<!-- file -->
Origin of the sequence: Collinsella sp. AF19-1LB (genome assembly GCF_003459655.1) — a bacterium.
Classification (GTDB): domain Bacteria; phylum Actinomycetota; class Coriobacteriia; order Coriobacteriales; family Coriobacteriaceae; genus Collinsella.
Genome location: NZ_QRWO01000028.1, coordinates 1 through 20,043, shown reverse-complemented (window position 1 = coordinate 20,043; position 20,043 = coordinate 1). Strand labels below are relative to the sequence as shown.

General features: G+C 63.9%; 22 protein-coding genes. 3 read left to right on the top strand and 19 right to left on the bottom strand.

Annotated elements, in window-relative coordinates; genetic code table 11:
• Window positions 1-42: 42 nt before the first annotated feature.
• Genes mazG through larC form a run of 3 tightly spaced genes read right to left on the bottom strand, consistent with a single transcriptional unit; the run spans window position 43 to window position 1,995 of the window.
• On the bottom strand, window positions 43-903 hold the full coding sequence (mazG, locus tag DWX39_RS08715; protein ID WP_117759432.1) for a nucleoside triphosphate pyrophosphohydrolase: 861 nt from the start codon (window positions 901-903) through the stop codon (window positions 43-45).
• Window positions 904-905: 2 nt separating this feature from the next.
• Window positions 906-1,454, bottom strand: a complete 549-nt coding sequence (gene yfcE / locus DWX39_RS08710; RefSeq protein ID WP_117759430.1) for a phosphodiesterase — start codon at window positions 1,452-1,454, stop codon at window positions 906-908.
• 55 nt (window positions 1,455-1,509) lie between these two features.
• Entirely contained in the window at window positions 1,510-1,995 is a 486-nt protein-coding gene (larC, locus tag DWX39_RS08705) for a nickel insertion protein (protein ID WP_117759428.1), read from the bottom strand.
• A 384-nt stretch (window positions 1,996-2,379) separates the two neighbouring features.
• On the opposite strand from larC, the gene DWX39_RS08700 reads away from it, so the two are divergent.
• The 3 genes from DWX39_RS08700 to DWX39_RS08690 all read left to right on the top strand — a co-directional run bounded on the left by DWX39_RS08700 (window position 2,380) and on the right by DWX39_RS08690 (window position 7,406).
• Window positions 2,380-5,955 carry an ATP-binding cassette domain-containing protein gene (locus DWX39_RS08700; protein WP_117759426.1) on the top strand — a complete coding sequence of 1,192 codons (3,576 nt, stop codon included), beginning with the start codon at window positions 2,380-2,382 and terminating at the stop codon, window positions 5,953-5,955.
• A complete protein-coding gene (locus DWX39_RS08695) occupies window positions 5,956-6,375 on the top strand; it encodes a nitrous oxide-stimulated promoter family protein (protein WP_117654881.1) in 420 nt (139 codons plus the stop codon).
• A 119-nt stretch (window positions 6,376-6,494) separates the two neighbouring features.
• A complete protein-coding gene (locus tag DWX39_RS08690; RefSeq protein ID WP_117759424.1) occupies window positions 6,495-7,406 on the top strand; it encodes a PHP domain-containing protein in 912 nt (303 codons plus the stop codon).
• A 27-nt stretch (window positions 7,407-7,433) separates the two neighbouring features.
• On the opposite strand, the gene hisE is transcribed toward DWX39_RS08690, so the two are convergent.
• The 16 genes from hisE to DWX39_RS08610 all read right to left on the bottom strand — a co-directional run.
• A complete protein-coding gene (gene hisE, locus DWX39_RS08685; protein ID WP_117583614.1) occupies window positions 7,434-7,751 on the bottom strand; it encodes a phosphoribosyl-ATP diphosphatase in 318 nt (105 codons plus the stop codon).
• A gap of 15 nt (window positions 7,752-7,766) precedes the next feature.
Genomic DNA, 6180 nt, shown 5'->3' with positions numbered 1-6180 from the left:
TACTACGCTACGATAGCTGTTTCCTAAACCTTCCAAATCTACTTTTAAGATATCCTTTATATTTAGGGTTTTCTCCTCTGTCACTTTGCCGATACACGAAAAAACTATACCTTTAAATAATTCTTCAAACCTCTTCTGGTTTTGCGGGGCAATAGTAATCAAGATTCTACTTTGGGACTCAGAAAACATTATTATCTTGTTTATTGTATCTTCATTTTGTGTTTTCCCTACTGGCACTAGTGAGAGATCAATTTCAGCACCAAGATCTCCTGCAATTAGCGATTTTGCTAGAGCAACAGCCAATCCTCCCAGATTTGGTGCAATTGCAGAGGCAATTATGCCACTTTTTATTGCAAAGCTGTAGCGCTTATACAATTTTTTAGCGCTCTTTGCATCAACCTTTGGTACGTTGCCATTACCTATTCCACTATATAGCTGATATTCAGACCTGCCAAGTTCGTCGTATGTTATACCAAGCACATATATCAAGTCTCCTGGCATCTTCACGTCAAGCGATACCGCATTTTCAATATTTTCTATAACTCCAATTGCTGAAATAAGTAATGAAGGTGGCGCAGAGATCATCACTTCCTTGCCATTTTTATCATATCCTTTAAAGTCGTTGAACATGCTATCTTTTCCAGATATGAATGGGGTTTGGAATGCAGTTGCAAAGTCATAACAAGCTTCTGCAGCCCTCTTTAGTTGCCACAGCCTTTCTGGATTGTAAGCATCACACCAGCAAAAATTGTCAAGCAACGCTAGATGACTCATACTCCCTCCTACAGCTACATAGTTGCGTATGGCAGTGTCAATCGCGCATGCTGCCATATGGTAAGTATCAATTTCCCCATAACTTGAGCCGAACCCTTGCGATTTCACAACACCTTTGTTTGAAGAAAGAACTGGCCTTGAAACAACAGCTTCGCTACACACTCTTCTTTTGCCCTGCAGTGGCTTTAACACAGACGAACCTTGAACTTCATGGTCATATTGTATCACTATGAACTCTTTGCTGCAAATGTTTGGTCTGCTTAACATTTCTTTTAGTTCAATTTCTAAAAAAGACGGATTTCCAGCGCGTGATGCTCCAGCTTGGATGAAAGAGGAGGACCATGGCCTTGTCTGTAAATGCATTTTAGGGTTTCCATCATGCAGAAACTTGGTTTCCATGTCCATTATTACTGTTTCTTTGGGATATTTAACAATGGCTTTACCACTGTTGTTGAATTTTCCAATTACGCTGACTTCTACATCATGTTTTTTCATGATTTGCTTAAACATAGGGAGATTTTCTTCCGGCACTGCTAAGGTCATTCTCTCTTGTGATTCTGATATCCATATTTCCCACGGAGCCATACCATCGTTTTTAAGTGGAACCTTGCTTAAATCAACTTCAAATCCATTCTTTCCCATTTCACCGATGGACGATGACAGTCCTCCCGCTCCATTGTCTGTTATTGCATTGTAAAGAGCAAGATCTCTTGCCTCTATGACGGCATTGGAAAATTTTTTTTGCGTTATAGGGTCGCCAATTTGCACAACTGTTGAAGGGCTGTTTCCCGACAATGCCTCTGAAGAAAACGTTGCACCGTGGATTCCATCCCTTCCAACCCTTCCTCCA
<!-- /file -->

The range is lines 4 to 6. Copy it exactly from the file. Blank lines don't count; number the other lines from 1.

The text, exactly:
General features: G+C 63.9%; 22 protein-coding genes. 3 read left to right on the top strand and 19 right to left on the bottom strand.

Annotated elements, in window-relative coordinates; genetic code table 11:
• Window positions 1-42: 42 nt before the first annotated feature.